2 February 2014

This section from Chiang Khong to Huay Xai is the forty-first instalment of my bicycle loop through South-East Asia from Yunnan – if all goes according to plan. Titled “Slap the Belgian!”, it is simultaneously published on Crazyguyonabike.com, where you’ll find a map with the itinerary and many other bicycle diaries by me and others. I hope you’ll enjoy.

The day has come for me to leave Thailand. There’s only one day left on my visa and the election day has kicked a pretty unpredictable hornet’s nest down in Bangkok. Never a bad time to go. After an extensive breakfast and a talk with my Spanish roommate, I wheel to the bike shop where they install new brake pads while I wait. I also trade 40 USD for 1320 baht from the Spanish girl, the current rate. I need the cash for the brake pads and to avoid another ATM which will undoubtedly charge me 4 euros just to access my money.

The bike shop (near the traffic lights) only has one pair of fresh brake pads and they replace my rear brakes. Upon examining the old brake pads, it seems I had quite a lot of them left. Perhaps the steep gradients and the extended braking distances have scared me into buying new ones, but then why was there such a shrieking sound every time I applied the brakes? At any rate, it feels good to have new ones, and I can still use the spare pads for my front brakes when needed.

Ah blast, I'm supposed to go through that gate in the distance, and over the bridge on the right.
Ah blast, I’m supposed to go through that gate in the distance, and over the bridge on the right.

Time to move towards the border. The ferry to Huay Xai has stopped running early January 2014 so I’m now required to take the bridge, about 9 km south of Chiang Khong. I don’t like this very much, but what am I going to do?

A glance at the map shows me a shortcut of 7 km on a smaller road. I happily take it, only to end up below the bridge that will take me to Laos. I can see the customs office a bit further down the road, but razorwire and prison-style fences keep me from going there directly. Several attempts to get back through the rice fields end up getting me muddy and angry so in the end I just ride back to Chiang Khong to take the main road. You’ve been warned!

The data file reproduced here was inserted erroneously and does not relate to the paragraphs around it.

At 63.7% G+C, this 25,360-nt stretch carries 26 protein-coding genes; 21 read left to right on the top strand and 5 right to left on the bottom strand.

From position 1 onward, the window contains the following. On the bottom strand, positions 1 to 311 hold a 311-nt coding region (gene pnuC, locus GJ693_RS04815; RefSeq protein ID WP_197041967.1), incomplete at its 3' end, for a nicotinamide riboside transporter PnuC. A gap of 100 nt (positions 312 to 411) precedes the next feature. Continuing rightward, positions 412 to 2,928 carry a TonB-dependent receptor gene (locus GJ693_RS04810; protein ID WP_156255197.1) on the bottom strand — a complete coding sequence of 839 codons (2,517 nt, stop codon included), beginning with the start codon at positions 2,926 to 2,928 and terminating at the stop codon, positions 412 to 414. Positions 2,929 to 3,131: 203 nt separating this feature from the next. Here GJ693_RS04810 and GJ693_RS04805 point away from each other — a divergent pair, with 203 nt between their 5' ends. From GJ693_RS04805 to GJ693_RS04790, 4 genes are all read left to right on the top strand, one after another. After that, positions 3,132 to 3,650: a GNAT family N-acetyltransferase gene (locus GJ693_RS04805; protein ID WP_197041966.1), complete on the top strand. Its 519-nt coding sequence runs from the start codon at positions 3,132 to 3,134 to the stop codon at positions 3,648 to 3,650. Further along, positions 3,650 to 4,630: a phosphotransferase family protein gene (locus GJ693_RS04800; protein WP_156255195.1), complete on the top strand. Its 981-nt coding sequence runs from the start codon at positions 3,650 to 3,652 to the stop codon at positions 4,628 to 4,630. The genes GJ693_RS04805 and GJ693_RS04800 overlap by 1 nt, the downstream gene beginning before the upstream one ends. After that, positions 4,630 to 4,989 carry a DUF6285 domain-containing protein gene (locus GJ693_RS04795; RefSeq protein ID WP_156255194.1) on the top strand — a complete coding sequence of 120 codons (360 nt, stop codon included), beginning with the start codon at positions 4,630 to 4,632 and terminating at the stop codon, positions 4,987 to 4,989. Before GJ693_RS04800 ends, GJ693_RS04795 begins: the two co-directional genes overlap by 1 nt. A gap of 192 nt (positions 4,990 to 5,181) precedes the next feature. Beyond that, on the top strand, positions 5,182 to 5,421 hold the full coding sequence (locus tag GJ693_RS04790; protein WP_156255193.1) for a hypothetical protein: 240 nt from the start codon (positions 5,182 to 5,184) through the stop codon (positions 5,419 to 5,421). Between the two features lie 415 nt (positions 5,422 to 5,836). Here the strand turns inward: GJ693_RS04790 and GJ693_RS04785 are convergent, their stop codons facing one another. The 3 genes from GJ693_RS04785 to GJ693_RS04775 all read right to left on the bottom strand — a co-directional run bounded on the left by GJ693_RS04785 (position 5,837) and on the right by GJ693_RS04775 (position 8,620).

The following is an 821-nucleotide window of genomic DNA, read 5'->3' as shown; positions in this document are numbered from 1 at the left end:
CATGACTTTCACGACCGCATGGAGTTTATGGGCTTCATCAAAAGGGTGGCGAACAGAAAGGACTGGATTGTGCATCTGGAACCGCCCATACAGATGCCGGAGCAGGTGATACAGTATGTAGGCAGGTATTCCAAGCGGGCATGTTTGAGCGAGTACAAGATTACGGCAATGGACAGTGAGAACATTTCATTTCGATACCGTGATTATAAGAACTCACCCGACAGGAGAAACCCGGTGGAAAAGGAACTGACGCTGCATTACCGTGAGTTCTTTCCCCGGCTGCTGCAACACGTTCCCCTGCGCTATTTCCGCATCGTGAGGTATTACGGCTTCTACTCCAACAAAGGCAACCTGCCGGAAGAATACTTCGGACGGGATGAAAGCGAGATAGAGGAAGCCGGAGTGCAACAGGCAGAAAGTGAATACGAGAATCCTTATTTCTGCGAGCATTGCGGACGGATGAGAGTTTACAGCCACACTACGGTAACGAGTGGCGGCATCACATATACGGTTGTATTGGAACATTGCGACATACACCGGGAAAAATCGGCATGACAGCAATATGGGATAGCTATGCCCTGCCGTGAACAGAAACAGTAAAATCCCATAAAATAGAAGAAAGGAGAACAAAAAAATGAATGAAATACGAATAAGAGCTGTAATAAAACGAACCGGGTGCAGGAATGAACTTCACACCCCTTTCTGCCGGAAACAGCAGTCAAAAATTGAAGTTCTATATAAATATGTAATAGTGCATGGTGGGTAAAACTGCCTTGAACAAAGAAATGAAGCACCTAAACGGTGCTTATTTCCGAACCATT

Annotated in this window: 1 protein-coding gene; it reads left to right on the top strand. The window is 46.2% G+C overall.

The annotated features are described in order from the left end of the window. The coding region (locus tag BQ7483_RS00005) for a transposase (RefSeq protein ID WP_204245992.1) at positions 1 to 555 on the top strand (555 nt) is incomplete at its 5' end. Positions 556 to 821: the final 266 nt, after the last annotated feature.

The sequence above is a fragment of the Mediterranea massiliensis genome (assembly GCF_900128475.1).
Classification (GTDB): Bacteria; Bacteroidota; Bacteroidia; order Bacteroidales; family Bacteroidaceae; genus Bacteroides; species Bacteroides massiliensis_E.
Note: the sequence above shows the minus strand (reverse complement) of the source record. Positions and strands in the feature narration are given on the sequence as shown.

At the customs office, I’m asked whether I have a photograph, 35 USD for the Lao visa (plus 1 USD for the “Sunday service”) before I cross. I also have to buy a 20 baht ticket for the bus (+5 baht Sunday service). I’m not allowed to simply cycle across the border, no siree! Answering positively to all questions and having my exit document stamped, I get to the bus where I have to take my bicycle apart in order to fit it in the hold. The driver also tells me it’s going to be another 100 baht. I doubt his claim because it’s not mentioned anywhere, but when I go back to ask, I am sold a 100 baht bicycle ticket. Preposterous! I could just ride across the 200 m bridge!

Rickety bridges and rickety cars: this must be Laos!
Rickety bridges and rickety cars: this must be Laos!

The bus finally leaves and two minutes later, we’re at the Lao side. Was this really worth 120 baht (this kind of money gets you to Chiang Rai – a ride 200 times as long)? Not quite. On the Lao side, the only man actually smiling and sounding nice is the one receiving the money. It’s 35 USD (it used to be 22 USD two years ago!) to get the visa done and when I get out, another 1 USD is asked for the Sunday “overtime” service.

What an organised bunch of shits. They actually hired two people whose only function it is to collect the “overtime” service. I already didn’t like Laos very much, but this beats everything. I’m happy I’m not left to take a Tuk-Tuk from the border to Huay Xai, like everyone else. My bicycle avoids any further fees and brings me (with shrieking brakes – I need to take a look at them) to the town itself.

Huay Xai feels a bit backpacky but I find a 70.000 kip (about 7 EUR) room in a Chinese-run hostel (中老酒店). The room is not bad but I’ll have to get used to Lao prices. Even a simple Pad Thai here costs around 2 EUR. In the end, you’re best off drinking beer, because a 640 ml bottle goes for only 1 EUR. I hate Laos already and hope to get to China as soon as possible. No matter what they say, as a foreigner, you encounter a lot less government corruption in China than in Laos, Cambodia or Thailand.

Leave a Reply

Your email address will not be published. Required fields are marked *